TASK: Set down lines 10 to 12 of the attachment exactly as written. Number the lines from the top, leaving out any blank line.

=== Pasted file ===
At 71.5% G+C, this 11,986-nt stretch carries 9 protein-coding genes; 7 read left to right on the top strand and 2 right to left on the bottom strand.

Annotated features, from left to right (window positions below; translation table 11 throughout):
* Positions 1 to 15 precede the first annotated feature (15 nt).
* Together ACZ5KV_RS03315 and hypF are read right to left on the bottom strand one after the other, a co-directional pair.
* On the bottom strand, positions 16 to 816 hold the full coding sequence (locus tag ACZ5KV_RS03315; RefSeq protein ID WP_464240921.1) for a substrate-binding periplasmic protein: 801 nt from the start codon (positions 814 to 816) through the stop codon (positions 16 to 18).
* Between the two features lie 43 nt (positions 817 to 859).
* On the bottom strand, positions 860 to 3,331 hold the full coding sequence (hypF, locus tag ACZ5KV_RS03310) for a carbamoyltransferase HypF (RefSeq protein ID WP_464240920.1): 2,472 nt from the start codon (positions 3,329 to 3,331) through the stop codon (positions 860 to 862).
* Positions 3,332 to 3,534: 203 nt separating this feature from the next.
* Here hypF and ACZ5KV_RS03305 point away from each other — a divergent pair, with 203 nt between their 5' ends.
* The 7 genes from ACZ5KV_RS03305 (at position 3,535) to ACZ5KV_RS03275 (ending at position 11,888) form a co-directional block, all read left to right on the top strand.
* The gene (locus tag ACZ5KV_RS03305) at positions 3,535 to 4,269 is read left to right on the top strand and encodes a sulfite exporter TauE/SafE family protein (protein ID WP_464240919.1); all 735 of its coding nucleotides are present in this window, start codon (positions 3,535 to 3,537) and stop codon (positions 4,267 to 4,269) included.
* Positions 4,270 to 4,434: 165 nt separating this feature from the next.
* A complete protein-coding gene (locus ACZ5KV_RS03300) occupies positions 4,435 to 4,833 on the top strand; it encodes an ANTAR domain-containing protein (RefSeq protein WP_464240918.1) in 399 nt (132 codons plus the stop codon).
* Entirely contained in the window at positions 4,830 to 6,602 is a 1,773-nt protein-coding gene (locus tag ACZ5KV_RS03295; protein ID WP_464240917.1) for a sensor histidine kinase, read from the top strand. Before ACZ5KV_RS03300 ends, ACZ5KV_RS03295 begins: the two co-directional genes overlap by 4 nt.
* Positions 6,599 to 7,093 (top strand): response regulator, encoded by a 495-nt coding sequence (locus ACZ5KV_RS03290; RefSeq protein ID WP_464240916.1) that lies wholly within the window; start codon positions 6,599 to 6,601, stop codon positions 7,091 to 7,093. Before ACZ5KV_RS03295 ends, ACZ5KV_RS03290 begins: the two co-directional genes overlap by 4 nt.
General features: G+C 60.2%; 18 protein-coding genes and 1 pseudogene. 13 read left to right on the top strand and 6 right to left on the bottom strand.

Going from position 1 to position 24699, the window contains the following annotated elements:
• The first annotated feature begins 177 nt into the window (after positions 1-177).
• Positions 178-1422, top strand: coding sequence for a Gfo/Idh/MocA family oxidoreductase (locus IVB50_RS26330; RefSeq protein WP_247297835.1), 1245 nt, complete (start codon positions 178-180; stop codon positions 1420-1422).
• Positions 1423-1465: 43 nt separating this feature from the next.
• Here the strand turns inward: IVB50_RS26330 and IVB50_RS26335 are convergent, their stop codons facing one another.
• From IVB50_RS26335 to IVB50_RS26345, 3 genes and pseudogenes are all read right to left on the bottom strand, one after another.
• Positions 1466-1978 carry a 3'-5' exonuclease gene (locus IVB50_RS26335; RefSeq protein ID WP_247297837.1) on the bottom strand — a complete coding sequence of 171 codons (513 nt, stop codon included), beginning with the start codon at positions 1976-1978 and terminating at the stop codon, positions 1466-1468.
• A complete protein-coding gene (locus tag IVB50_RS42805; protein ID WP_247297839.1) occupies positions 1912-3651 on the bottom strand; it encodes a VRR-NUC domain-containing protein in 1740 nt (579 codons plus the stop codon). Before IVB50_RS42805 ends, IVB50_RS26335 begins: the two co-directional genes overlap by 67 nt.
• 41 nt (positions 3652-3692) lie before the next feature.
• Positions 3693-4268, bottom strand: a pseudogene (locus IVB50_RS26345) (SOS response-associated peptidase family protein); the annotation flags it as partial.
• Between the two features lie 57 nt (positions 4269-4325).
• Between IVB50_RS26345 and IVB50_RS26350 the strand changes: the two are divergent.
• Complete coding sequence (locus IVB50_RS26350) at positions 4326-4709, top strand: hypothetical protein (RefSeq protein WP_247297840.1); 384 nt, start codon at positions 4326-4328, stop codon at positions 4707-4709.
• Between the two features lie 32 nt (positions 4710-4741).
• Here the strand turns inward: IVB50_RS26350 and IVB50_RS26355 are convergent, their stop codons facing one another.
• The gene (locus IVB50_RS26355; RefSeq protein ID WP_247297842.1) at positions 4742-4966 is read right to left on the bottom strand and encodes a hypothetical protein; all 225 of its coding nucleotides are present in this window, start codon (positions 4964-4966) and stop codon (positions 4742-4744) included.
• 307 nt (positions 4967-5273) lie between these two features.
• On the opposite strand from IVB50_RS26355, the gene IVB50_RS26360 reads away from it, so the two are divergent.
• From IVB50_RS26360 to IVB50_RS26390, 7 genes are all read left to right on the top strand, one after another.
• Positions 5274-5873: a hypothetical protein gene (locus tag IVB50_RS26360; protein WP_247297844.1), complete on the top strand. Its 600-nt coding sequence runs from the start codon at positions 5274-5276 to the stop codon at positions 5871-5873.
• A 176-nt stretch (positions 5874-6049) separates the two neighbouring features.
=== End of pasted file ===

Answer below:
* The 7 genes from ACZ5KV_RS03305 (at position 3,535) to ACZ5KV_RS03275 (ending at position 11,888) form a co-directional block, all read left to right on the top strand.
* The gene (locus tag ACZ5KV_RS03305) at positions 3,535 to 4,269 is read left to right on the top strand and encodes a sulfite exporter TauE/SafE family protein (protein ID WP_464240919.1); all 735 of its coding nucleotides are present in this window, start codon (positions 3,535 to 3,537) and stop codon (positions 4,267 to 4,269) included.
* Positions 4,270 to 4,434: 165 nt separating this feature from the next.